Mitt Romney's camp defended remarks Palestinians blasted as offensive and said Romney would say Tuesday U.S.-Polish ties would improve if he were president.
"This is something he has said repeatedly. It's been covered by every news organization that's written about it," Romney campaign chief strategist Stuart Stevens told the Los Angeles Times, after Palestinians criticized a Romney remark at a Jerusalem fundraiser that he saw the "power" of "culture" at work in the large disparity between Israeli and Palestinian living standards.
"This was not in any way an attempt to slight the Palestinians and everyone knows that," Stevens told the newspaper.
Romney -- who said "the hand of providence in selecting this place" was also responsible for Israel's successes -- told donors about a "dramatically stark difference in economic vitality" between Israel and adjacent "areas managed by the Palestinian Authority," saying Israel's per capita gross domestic product was about $21,000, whereas that of Palestinian areas is "more like $10,000."
Israeli per capita GDP was $31,400 last year, while Palestinians' per capita GDP was $1,500 in 2010, an April World Bank report said.
The presumptive GOP presidential nominee said similar disparities were visible "between other countries that are near or next to each other -- Chile and Ecuador, Mexico and the United States."
A number of leading Palestinians said they were outraged by Romney's contrast of Israeli and Palestinian standards of living.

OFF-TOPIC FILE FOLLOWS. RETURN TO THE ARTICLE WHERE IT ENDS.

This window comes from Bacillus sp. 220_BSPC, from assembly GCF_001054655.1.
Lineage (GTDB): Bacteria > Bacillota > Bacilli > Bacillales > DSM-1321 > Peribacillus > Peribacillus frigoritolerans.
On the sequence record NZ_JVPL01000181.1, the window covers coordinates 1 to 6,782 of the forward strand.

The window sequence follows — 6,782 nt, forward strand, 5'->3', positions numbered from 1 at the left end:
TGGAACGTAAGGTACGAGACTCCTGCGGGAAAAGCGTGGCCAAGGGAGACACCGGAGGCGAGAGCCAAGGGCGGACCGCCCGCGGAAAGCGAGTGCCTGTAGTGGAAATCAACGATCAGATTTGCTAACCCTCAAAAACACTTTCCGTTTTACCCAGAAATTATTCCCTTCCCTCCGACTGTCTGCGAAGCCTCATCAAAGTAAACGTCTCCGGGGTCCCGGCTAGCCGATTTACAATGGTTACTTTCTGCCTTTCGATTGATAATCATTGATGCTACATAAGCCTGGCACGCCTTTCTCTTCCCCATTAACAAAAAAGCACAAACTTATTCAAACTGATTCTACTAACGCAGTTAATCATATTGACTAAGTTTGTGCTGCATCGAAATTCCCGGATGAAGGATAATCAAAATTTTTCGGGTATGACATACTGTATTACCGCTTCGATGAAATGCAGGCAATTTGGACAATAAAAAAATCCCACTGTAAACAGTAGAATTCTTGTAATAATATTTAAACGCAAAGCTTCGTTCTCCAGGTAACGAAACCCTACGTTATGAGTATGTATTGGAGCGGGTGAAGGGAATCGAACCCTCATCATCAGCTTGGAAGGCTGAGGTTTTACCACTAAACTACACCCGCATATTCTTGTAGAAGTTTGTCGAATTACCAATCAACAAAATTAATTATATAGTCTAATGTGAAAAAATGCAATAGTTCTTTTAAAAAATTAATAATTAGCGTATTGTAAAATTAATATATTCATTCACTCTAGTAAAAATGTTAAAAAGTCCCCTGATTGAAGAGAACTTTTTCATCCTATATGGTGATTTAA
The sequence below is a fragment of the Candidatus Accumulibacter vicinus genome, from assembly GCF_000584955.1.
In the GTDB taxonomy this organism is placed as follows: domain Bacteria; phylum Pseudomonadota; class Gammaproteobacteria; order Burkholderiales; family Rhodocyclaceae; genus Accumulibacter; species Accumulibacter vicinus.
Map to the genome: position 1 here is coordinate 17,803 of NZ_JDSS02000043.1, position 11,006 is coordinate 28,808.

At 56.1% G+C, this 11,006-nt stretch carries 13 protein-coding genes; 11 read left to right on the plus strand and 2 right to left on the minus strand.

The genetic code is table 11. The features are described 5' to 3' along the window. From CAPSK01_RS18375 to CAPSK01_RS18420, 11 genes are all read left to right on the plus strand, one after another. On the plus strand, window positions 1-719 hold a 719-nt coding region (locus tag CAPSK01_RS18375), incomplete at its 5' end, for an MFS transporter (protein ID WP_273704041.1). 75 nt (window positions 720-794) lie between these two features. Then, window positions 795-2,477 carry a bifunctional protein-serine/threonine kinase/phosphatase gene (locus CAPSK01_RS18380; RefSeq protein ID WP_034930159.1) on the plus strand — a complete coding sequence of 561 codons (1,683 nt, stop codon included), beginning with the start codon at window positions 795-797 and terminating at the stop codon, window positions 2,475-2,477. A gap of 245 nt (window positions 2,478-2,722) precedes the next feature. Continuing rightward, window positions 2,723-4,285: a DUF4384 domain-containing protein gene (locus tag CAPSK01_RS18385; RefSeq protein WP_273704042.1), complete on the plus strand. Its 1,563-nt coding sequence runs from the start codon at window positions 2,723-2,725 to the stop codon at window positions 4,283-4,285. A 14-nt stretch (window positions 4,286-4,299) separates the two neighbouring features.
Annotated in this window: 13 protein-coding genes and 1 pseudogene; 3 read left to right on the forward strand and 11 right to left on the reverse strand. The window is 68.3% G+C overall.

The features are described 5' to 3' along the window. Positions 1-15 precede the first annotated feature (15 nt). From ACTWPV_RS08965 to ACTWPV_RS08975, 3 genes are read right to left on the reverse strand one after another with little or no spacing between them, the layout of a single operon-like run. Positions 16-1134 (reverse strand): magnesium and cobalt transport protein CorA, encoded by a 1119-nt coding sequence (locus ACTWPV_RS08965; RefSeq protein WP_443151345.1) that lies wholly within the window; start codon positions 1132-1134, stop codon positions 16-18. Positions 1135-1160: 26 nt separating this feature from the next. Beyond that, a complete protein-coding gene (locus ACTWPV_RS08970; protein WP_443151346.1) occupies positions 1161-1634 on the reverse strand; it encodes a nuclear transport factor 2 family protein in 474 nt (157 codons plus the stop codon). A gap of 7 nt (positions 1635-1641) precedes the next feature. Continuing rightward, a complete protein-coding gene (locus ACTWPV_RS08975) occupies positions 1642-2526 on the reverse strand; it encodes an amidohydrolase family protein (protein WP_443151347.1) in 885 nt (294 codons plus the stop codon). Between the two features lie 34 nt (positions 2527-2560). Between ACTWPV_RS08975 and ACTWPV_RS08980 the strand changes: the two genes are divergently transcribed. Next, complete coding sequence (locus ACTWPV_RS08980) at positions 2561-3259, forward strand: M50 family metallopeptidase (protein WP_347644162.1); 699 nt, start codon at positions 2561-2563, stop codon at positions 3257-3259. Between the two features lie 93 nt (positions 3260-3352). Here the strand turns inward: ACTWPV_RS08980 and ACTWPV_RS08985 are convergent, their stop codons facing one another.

"Oh my god, this man needs a lot of education," Palestinian negotiator Saeb Erekat, who negotiated the Oslo Accords with Israel, told the Times. "What he said about the culture is racism."
The "Israeli occupation" is "the reason" for the income disparity, Erekat said.
Palestinian legislator, activist and scholar Hanan Ashrawi, as well as other Palestinians, said essentially the same thing, pointing to their lack of sovereignty and limitations enforced by Israeli military authorities.
"If he checked his facts, he would know why the Palestinians actually have to build an economy when they have no freedom of movement, no human rights, no fundamental freedoms," Ashrawi, the first woman elected to the Palestinian National Council, told The Wall Street Journal.
In the United States, Jennifer Psaki, a spokeswoman for President Barack Obama's re-election campaign, said Romney had "now been to two countries and he's had two countries where he has made a series of fumbles."
Romney seemed to criticize Britain's preparations for hosting the Summer Olympic Games on his trip's first leg, to London.
"He's been fumbling the foreign policy football from country to country," Psaki told reporters aboard Air Force One. "And there's a threshold question that he has to answer for the American people, and that's whether he is prepared to be commander-in-chief.
"So as I said, as we look to the past events, we know that this raises some questions about his preparedness," she said. "And we'll see how the rest of the trip goes."
In Warsaw, Poland, Tuesday, Romney planned to deliver a speech, titled "The U.S.-Poland Relationship and the Values of Liberty," praising Poland's relatively robust economic growth and spotlighting how a Romney presidency would strengthen ties with the central European country, his campaign said.
The Polish economy grew 4.3 percent last year but has slowed this year. The country is the only European Union member to avoid the downturn of the global financial crisis, the Journal said.
Romney campaign aides told the Journal they were also fond of Poland's budget story -- that it cut government spending to stem rising deficits, and the economy is still growing.